1) Select your music – Remember you can make your impact secure by choosing well known and liked music that the audience can relate to. Consider age ranges in SL and aim at an era for ages from 35 -65 year olds, this will be an assumed majority.
2) Listen to it repeatedly, until you know it thoroughly, every phrase, every instrument change, every word and every cue. Decide what the music is saying to the listener, what is the message and emotion there? and what it is you want to highlight in the music.
3) Have music playing while you select what dances you already have to compliment the flow and beat of the music, and list them all on a ncd, then load them in a Dance Hud.
4) Shop for more dances if needed, with the music playing, check out new dances available, until you have around 25 animations to work with. Some dances take more and use poses too, so for me can be anything between 25 and 60 animations.
5) Load them ALL in a hud, and make copies of the hud so that each page can appear on your screen seperately, this will enable you to select your dances and transitions more easily.
(can only be done if you buy copy dances of course)
6) Play the music over and over and select the dances you will use according to how they move and add variety. Do not just look at dances titled for that genre” try ALL dances, there is always something that can be used in a dance, and that perfect “hit” often comes from an obscure source.
7) Make a first draft ncd for the hud and load it.
8) drink beer : )
9) Run the music and dances and tweak them around, for best use in music phrases and “hits”, and transition smoothness.
10) Drink more beer : ))
11) Get a final “adjusted” ncd so the whole dance is animated, in an order, and flows good.
When you start out with Choreography, this process can take many hours to reach the stage where you have a loaded hud with animations that work well with the music. Creating the dance then becomes much easier and can be achieved fairly quickly.
Once the dance is set, it has to be practiced repeatedly to get the timings for transitions, and the special “hits”, in the right place, this can takes several hours, and can be longer if the musical score is more complex.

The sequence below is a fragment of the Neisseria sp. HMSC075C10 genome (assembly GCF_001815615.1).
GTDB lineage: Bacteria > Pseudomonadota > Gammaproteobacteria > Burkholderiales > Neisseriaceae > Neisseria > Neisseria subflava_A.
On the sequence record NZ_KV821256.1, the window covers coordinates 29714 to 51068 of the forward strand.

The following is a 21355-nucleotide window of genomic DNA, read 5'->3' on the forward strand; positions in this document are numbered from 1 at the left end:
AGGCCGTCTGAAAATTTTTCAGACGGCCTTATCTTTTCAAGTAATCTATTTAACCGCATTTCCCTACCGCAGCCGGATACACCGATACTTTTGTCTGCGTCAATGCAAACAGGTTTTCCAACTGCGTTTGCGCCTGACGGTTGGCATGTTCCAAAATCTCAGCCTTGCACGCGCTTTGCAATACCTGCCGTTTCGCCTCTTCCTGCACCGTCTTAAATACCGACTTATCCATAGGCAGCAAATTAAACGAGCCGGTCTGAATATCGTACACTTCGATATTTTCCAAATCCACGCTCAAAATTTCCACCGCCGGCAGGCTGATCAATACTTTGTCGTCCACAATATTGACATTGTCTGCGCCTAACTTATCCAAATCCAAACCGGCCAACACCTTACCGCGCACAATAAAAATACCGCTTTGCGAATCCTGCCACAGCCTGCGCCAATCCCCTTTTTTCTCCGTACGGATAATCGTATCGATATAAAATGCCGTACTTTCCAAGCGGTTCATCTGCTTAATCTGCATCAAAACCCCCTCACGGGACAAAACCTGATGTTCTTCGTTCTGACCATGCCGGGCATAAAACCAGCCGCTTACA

Once a dance is signed off as completed. it is important that the Choreographer does not go back and change it more, as, like a fine painting, they do have to know when to stop, else it becomes overworked and loses its special impact.
This is where, if i was going to sequence a dance, i would do it after all these stages, so that it is ready to go and i wont forget it easily.
Some people sequence as they create the dance, and that is fine, but this works best for me. I like learning dances to memory, it gives me confidence i can perform under any circumstances SL throws at me, and I remain in control.
In real life, Choreographers work with real people of course, all of whom are relied on to do their part.
In a Virtual World, usually its one Director who makes it all happen, maybe using a few others as extra hands, and working the technology thats available at the time.
Actual Production Team work is complex, as so many factors can prevent one person in that team from being able to do their part on the day, so back ups for everything possible is essential in SL.
Choreography in Second Life is a continually growing and developing Creative Art.
Just like an Artist uses the blank canvas to express their interpretations on a subject, the Choreographer “paints” the dance that plays in his mind, and performs it to create a complete visual masterpiece.
DANCE IS A LIVE EXHIBITION OF CHOREOGRAPHIC ART.
“TRUE LEADERS DON’T CREATE FOLLOWERS.. THEY CREATE MORE LEADERS”
K L A R K (klark.harvy)
Dancer, Choreographer, Instructor
Virtual Performances in Second Life for 11 years